Google updates its search ranking. Site owners are not happy.
The PPC community isn't the only Google community that complains when Google suddenly, without warning, makes changes to its algorithm, breaking businesses that spent years building tools for the platform.
This happened recently when Google changed its broad match modifier match type, and took away control from PPC marketers as to what ads would be shown for what search terms.
And Google is at its old tricks again. This time around the victim is the SEO world.
For months SEO specialists have speculated that another Google search ranking update was just around the corner. On November 8th, some users began to notice some changes in their reporting tools, which were shared with SearchEngineLand.
Much of this went unnoticed by the major SEO tools like SEMRush, Mozcast, RankRanger which failed to detect any major ranking shifts in Google’s search results.
Google put all the speculation to an end this week, officially confirming there was a new algorithm update on Twitter.
“We did, actually several updates, just as we have several updates in any given week on a regular basis," Google said in an official response on its Twitter account.
Google's announcement was different to how the search engine usually informs its users about changes.
For example, when the mobile first update was rolled out in 2018, website owners were informed months in advanced, so they could optimize their websites for mobile in time and ensure they continued to rank well.
Not so this time around. In fact, this time it looks like Google intentionally withheld information.
How can this new Google search ranking affect your site?
SEOs and site owners have been reporting significant changes to their organic rankings and site visits, up to 50% in some cases in either direction.
But Google has given mixed signals as to whether site owners can do anything at all to fix things. They did share an old blog post from August about how to optimize your website if the site has been negatively affected.
That being said, users are not happy about the way Google rolled out its search ranking update.
For instance, Google shared this:
Which in response, one user answered with this:
Other users were equally angry. One user complained about solo content creators taking a hit, and when Google representative Danny Sullivan asked to have specific examples brought up, a girl mentioned how her blog post about a zoo in Germany with original content, their own photos and information about what to do was outranked by an irrelevant newspaper article in 2012.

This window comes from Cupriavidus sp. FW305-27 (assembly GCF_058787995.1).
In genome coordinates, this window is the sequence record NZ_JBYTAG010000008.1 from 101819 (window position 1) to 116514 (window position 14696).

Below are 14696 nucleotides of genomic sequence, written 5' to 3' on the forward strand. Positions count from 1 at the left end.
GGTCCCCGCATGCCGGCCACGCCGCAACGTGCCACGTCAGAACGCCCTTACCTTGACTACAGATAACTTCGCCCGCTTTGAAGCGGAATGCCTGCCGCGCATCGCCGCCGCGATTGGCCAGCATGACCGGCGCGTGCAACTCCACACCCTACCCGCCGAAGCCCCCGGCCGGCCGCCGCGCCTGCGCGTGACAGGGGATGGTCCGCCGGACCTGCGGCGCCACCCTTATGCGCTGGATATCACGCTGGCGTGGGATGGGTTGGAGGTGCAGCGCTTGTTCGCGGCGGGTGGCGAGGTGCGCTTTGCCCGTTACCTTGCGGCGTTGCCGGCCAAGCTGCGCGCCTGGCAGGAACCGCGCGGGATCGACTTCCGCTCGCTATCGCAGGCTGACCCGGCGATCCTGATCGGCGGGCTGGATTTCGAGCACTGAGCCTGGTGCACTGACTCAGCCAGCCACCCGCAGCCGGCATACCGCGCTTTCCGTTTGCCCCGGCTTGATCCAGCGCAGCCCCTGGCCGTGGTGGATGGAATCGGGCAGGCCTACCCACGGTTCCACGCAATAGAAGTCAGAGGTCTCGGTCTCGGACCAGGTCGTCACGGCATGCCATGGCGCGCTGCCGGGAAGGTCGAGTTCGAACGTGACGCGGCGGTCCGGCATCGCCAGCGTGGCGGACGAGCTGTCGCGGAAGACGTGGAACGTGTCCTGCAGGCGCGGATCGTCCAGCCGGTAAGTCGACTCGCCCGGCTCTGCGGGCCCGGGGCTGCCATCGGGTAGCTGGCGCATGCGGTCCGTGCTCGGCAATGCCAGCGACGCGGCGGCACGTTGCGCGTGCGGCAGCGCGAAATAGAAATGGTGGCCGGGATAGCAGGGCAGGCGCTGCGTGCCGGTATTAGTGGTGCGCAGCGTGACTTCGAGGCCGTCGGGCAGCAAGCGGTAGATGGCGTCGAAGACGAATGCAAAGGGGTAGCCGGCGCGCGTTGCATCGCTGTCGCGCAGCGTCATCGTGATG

The biggest complaint seems to be related to low quality content outranking higher quality content that people have spent years building, sometimes taking a 50% loss in traffic.
"It's almost as if low quality content that loads faster serves more value than a quality enriched page that may be slightly behind," one user tweeted. Google says that faster load times are what the user wants, but users are also willing to wait a little longer for a page to load if they know they will receive quality content. These pages, however, take a hit.
And of course, some complained that black hat techniques are being preferred over quality content, which is the opposite of what Google has said site owners should focus on.
This is of course Twitter, where people are bound to complain. But it will be interesting to see how Google's newest search ranking update affects websites.
In any case, to prepare for a possibilt hit to traffic, make sure to review your rankings and your search traffic reports. If there is an increase, then consider yourself lucky and in Google's good books. However, if there was a steep decline, then follow Google’s guidelines about how to improve your website and content.